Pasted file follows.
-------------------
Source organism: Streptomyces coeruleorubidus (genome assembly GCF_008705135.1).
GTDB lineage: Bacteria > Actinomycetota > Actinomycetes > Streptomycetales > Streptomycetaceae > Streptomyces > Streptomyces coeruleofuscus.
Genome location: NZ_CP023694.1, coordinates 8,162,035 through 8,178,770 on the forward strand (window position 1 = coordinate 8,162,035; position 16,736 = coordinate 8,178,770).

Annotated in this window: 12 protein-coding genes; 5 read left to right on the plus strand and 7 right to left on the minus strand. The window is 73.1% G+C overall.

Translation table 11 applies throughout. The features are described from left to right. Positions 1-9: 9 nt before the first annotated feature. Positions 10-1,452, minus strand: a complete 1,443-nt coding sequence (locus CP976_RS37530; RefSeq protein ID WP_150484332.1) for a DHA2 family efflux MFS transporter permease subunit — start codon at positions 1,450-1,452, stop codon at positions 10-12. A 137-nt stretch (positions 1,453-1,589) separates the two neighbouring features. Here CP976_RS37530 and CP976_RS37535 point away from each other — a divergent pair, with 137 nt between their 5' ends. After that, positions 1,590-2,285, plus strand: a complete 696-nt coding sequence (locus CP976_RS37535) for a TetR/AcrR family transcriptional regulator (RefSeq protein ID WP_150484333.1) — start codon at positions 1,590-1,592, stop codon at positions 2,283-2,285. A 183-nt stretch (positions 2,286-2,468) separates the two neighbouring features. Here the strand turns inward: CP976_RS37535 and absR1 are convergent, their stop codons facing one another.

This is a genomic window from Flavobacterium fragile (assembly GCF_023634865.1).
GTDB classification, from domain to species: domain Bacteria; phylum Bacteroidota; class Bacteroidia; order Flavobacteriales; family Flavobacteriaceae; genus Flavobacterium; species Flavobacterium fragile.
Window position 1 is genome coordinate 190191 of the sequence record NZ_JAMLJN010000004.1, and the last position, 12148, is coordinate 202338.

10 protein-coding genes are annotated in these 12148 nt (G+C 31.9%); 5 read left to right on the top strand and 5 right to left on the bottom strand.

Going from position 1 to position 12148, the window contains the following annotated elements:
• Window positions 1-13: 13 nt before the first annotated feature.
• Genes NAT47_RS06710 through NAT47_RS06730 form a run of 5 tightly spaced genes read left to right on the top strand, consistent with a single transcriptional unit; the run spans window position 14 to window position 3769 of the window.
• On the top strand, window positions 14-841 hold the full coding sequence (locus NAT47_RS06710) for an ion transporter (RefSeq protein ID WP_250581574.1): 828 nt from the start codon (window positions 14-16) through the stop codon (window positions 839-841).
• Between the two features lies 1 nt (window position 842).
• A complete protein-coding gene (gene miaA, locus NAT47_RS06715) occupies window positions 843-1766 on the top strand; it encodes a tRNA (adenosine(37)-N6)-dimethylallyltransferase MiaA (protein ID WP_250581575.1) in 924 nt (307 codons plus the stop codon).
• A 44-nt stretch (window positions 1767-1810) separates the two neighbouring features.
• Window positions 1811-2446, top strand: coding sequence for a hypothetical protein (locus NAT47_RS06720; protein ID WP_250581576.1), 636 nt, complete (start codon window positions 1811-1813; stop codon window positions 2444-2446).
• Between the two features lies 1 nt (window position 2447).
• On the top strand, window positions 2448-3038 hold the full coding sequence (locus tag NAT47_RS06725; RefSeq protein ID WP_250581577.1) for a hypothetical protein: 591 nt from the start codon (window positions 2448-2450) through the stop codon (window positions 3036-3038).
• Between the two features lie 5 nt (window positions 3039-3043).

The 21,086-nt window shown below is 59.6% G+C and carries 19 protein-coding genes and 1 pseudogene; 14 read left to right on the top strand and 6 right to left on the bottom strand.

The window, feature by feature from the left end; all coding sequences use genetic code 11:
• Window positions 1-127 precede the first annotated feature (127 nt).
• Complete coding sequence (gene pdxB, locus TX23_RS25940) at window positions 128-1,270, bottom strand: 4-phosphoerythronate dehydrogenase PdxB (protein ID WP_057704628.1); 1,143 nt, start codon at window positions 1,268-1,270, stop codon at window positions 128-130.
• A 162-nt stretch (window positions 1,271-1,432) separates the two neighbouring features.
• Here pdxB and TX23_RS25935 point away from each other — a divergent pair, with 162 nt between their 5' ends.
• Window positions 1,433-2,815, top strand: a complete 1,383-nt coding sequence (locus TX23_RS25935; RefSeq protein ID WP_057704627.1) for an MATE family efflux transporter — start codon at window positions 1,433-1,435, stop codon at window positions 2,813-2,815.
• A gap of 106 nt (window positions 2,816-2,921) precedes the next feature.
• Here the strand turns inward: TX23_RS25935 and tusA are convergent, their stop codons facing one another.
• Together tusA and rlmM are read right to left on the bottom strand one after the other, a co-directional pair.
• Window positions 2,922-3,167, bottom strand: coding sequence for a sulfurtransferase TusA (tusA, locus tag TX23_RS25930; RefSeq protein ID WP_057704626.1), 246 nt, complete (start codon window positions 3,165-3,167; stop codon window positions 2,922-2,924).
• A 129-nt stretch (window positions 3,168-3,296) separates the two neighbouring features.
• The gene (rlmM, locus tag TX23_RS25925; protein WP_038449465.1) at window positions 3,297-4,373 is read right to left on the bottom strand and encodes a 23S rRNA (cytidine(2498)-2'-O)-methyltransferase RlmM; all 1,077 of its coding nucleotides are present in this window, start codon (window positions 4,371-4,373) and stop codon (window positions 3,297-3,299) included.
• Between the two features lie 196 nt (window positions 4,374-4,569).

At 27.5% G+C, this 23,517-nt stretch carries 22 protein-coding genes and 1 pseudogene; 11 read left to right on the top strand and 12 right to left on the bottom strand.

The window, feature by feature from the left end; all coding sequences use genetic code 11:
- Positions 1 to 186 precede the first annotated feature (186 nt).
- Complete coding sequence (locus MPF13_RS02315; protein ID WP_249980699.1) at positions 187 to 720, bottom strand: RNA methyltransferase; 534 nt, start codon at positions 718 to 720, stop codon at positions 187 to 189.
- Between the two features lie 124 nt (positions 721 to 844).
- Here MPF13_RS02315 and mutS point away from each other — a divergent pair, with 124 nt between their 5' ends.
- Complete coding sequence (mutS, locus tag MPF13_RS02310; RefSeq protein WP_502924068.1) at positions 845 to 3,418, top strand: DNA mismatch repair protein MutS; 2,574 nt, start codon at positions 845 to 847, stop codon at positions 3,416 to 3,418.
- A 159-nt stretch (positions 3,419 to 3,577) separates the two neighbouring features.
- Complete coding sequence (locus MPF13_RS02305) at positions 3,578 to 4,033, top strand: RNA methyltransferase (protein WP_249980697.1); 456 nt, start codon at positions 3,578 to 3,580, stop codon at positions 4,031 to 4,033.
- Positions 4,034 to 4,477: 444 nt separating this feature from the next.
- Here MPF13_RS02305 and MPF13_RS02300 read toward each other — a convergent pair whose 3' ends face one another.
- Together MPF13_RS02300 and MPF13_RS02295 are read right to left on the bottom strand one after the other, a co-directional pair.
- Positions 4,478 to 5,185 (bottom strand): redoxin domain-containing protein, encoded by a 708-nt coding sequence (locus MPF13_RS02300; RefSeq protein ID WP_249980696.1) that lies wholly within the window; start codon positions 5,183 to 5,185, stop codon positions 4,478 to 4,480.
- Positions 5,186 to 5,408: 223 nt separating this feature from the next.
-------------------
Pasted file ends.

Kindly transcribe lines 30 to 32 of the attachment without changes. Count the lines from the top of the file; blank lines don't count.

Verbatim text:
• Together tusA and rlmM are read right to left on the bottom strand one after the other, a co-directional pair.
• Window positions 2,922-3,167, bottom strand: coding sequence for a sulfurtransferase TusA (tusA, locus tag TX23_RS25930; RefSeq protein ID WP_057704626.1), 246 nt, complete (start codon window positions 3,165-3,167; stop codon window positions 2,922-2,924).
• A 129-nt stretch (window positions 3,168-3,296) separates the two neighbouring features.